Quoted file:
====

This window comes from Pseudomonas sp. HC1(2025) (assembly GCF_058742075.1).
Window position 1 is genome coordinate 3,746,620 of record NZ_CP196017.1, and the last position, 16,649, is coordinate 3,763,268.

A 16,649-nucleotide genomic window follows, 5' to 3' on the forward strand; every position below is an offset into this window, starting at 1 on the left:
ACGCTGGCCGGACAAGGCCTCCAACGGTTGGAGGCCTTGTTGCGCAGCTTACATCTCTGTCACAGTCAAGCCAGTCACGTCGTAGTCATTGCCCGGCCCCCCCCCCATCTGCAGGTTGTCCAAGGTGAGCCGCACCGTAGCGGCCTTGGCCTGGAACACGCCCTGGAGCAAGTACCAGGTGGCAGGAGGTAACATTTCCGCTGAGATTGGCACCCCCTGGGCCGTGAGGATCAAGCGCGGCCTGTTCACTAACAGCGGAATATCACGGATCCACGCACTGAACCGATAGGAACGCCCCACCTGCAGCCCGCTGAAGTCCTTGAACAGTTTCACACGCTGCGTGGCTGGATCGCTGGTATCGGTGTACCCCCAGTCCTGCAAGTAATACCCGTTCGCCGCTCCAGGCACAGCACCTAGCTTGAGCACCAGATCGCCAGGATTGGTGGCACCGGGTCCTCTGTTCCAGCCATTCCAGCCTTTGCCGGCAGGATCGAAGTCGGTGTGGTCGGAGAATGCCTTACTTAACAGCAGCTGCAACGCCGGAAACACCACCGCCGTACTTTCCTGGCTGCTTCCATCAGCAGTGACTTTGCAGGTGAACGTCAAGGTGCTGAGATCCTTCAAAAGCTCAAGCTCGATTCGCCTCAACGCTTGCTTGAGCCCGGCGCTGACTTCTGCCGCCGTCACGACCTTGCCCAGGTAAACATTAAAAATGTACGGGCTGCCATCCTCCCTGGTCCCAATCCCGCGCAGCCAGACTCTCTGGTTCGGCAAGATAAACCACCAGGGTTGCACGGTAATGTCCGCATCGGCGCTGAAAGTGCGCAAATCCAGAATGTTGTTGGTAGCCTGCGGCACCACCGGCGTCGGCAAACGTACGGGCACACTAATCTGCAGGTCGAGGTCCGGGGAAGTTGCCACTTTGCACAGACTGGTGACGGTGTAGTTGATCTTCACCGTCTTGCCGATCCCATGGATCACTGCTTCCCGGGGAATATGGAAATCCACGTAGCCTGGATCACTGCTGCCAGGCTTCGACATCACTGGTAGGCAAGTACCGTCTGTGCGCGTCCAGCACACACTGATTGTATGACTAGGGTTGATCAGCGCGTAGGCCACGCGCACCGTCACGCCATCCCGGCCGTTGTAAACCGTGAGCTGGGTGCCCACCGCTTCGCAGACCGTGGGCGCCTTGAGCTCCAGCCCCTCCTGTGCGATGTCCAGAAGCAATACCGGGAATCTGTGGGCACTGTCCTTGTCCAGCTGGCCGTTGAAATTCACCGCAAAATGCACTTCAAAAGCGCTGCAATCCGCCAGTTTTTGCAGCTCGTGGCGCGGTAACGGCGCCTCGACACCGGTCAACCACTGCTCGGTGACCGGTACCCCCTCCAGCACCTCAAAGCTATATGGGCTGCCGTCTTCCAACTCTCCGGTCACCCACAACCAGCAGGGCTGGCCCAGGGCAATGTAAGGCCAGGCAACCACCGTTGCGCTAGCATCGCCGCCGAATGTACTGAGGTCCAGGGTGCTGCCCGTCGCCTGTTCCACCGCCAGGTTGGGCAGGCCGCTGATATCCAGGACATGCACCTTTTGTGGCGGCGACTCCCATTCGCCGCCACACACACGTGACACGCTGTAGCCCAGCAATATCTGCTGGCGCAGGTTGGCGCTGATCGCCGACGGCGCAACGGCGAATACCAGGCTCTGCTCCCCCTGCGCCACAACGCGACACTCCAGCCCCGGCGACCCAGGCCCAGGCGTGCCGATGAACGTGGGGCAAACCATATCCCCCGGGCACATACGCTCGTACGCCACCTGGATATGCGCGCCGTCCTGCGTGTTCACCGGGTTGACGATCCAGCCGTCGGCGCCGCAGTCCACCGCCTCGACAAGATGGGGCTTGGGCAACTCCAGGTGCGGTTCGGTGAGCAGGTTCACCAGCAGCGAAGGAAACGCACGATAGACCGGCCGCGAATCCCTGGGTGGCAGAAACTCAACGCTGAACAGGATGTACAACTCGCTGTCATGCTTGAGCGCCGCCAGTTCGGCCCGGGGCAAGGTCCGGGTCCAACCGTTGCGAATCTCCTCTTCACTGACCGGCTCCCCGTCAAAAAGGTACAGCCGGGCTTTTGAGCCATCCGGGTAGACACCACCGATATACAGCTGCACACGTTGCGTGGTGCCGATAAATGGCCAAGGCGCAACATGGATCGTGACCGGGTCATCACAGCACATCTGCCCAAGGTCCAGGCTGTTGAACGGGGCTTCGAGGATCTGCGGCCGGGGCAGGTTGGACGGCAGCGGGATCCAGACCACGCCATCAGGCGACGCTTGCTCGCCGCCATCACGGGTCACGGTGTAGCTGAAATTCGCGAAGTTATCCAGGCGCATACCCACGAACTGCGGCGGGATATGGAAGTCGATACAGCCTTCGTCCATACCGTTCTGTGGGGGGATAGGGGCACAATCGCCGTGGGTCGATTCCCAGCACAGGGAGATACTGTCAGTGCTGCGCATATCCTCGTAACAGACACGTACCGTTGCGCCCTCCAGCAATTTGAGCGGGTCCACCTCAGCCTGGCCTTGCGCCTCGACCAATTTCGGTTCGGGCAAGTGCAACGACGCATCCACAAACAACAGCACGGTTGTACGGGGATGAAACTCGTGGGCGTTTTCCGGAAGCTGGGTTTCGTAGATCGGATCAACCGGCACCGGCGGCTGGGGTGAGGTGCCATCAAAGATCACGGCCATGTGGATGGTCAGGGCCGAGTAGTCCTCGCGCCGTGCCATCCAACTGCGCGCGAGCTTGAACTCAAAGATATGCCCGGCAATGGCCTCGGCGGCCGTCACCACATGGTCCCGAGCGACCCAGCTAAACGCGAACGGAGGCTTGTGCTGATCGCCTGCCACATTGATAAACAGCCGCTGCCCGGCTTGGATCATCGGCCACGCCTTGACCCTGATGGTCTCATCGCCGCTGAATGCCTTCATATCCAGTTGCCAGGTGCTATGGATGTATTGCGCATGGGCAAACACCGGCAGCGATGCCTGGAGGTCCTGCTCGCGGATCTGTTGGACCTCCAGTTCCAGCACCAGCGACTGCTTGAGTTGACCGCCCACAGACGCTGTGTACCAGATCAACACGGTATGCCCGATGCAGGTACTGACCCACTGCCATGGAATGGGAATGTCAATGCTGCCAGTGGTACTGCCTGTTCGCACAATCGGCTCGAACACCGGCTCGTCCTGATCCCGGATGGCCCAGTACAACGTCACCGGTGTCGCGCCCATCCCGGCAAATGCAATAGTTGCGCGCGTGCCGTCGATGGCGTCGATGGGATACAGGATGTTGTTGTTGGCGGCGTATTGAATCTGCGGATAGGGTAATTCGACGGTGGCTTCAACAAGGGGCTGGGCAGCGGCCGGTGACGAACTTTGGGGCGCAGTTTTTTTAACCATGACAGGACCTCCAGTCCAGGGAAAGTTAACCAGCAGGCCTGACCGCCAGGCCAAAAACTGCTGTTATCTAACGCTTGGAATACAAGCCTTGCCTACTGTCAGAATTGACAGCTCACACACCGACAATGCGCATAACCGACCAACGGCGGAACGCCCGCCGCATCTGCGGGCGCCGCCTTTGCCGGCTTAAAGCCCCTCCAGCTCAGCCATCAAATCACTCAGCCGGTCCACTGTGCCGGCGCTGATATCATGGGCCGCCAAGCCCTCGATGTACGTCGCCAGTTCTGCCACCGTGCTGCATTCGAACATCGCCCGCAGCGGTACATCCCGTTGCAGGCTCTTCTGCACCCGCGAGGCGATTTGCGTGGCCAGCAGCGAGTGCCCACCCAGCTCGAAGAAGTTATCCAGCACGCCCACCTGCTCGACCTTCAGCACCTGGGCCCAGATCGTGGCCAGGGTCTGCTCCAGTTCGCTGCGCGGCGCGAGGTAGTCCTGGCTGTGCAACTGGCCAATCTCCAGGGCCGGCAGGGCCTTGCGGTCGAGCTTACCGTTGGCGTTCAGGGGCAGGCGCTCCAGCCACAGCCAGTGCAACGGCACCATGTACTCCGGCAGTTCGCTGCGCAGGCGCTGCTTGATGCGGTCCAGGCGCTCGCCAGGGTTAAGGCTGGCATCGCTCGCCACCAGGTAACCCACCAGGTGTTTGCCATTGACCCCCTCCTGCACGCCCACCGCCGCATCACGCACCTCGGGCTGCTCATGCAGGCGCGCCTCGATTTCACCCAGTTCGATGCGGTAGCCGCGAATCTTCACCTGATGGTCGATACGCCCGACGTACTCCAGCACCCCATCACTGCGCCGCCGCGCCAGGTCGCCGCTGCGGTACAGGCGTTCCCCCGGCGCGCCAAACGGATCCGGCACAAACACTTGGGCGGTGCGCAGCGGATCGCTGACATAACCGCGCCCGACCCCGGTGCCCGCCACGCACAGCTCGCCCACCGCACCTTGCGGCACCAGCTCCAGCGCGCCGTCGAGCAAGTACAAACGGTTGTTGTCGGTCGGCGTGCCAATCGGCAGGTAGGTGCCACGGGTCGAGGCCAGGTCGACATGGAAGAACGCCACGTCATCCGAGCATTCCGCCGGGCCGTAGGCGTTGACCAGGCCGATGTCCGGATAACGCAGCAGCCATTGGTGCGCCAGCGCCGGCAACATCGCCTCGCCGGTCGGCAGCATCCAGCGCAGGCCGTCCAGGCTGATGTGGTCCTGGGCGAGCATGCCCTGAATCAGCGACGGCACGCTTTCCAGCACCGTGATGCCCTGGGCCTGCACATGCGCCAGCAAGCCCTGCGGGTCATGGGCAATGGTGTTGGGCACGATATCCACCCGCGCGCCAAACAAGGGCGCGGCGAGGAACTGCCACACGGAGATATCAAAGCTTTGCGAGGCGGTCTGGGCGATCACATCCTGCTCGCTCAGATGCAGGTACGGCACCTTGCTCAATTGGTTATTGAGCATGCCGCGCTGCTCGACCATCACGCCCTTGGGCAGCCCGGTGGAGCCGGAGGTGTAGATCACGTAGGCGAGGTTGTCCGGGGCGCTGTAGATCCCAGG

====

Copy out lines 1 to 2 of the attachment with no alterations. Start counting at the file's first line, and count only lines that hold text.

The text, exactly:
This window comes from Pseudomonas sp. HC1(2025) (assembly GCF_058742075.1).
Window position 1 is genome coordinate 3,746,620 of record NZ_CP196017.1, and the last position, 16,649, is coordinate 3,763,268.